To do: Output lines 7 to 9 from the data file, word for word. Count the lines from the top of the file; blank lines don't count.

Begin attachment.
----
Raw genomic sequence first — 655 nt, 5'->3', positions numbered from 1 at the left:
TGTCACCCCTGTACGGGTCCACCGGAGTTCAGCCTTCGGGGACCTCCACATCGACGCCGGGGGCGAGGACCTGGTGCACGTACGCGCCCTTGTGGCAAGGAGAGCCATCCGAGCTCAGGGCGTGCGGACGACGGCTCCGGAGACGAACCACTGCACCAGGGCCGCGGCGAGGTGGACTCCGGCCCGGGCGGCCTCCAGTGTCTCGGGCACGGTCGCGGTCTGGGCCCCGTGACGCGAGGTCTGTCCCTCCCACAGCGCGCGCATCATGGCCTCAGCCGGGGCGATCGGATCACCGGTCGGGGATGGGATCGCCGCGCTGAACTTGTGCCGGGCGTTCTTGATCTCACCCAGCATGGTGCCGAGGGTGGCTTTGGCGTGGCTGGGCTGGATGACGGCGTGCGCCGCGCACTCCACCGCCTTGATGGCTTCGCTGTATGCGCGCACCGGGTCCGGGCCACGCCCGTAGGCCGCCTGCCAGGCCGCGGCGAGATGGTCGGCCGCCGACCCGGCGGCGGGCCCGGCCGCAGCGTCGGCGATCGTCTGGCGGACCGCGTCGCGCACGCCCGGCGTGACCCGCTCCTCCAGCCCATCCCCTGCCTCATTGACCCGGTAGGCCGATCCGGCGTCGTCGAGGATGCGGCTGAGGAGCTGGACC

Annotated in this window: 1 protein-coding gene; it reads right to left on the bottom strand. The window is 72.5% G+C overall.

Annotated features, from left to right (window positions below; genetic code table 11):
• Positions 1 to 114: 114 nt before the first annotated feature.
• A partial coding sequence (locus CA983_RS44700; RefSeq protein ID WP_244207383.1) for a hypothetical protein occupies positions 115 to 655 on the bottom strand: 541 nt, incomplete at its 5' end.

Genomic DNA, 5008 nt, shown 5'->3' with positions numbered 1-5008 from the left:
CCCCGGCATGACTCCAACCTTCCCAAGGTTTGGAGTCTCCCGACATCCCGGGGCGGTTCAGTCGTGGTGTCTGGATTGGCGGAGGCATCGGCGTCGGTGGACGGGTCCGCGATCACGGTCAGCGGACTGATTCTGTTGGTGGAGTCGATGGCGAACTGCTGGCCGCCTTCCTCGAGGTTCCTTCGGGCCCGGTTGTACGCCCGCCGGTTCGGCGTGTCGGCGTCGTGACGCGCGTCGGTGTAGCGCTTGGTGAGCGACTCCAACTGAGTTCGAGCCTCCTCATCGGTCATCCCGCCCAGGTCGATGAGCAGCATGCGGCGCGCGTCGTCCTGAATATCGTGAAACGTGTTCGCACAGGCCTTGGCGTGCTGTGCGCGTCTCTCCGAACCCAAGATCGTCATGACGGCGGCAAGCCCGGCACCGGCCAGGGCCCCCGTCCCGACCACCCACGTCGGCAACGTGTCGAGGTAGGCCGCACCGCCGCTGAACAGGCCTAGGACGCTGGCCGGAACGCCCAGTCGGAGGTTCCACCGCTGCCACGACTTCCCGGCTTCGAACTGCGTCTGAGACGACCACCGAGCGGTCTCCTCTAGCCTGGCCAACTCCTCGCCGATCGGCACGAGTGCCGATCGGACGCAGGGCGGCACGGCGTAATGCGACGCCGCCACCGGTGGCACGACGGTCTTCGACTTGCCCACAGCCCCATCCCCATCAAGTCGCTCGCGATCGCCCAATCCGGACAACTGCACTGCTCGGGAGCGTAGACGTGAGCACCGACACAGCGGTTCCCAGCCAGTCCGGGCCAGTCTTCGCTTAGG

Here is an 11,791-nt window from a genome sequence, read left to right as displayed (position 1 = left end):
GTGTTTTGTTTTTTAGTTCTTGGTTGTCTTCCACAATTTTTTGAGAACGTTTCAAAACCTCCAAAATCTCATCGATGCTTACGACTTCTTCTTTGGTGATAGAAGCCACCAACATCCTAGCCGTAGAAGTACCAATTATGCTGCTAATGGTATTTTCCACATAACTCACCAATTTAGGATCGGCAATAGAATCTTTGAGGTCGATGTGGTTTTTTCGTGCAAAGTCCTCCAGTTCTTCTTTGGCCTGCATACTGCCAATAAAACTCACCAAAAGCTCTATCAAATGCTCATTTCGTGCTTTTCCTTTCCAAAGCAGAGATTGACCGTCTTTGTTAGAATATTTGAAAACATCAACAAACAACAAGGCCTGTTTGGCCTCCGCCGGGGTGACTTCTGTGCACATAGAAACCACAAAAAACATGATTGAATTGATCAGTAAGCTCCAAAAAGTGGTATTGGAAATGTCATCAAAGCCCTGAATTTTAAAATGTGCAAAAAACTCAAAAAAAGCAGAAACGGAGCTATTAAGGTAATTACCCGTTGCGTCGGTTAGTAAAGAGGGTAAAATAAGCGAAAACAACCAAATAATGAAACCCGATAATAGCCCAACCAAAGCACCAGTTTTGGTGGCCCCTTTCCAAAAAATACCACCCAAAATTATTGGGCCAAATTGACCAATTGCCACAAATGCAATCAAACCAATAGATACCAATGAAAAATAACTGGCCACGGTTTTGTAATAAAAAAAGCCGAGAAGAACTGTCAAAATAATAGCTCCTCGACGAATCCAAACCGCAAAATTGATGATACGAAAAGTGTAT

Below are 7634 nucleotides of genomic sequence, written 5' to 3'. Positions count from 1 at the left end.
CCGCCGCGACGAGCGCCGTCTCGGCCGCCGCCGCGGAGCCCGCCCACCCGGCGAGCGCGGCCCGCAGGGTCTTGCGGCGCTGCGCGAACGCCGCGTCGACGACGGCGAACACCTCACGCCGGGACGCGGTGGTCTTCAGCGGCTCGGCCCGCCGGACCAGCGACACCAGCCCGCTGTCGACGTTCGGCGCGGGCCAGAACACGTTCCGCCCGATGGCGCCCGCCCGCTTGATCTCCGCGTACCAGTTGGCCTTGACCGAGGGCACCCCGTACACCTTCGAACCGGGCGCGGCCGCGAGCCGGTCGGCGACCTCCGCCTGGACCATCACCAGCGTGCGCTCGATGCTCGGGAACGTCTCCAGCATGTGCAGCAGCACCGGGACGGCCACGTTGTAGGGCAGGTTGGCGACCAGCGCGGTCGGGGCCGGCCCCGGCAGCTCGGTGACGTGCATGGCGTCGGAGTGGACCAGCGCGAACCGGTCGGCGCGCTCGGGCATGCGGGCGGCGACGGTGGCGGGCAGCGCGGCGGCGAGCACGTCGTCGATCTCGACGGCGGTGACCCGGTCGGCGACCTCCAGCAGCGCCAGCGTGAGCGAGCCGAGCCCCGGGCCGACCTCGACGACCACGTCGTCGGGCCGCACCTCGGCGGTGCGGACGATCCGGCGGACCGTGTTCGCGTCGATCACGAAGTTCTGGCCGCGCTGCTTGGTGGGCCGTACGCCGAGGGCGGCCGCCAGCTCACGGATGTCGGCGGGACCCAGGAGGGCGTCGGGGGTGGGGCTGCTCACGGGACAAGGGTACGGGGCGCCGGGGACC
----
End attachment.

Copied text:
Genomic DNA, 5008 nt, shown 5'->3' with positions numbered 1-5008 from the left:
CCCCGGCATGACTCCAACCTTCCCAAGGTTTGGAGTCTCCCGACATCCCGGGGCGGTTCAGTCGTGGTGTCTGGATTGGCGGAGGCATCGGCGTCGGTGGACGGGTCCGCGATCACGGTCAGCGGACTGATTCTGTTGGTGGAGTCGATGGCGAACTGCTGGCCGCCTTCCTCGAGGTTCCTTCGGGCCCGGTTGTACGCCCGCCGGTTCGGCGTGTCGGCGTCGTGACGCGCGTCGGTGTAGCGCTTGGTGAGCGACTCCAACTGAGTTCGAGCCTCCTCATCGGTCATCCCGCCCAGGTCGATGAGCAGCATGCGGCGCGCGTCGTCCTGAATATCGTGAAACGTGTTCGCACAGGCCTTGGCGTGCTGTGCGCGTCTCTCCGAACCCAAGATCGTCATGACGGCGGCAAGCCCGGCACCGGCCAGGGCCCCCGTCCCGACCACCCACGTCGGCAACGTGTCGAGGTAGGCCGCACCGCCGCTGAACAGGCCTAGGACGCTGGCCGGAACGCCCAGTCGGAGGTTCCACCGCTGCCACGACTTCCCGGCTTCGAACTGCGTCTGAGACGACCACCGAGCGGTCTCCTCTAGCCTGGCCAACTCCTCGCCGATCGGCACGAGTGCCGATCGGACGCAGGGCGGCACGGCGTAATGCGACGCCGCCACCGGTGGCACGACGGTCTTCGACTTGCCCACAGCCCCATCCCCATCAAGTCGCTCGCGATCGCCCAATCCGGACAACTGCACTGCTCGGGAGCGTAGACGTGAGCACCGACACAGCGGTTCCCAGCCAGTCCGGGCCAGTCTTCGCTTAGG

Here is an 11,791-nt window from a genome sequence, read left to right as displayed (position 1 = left end):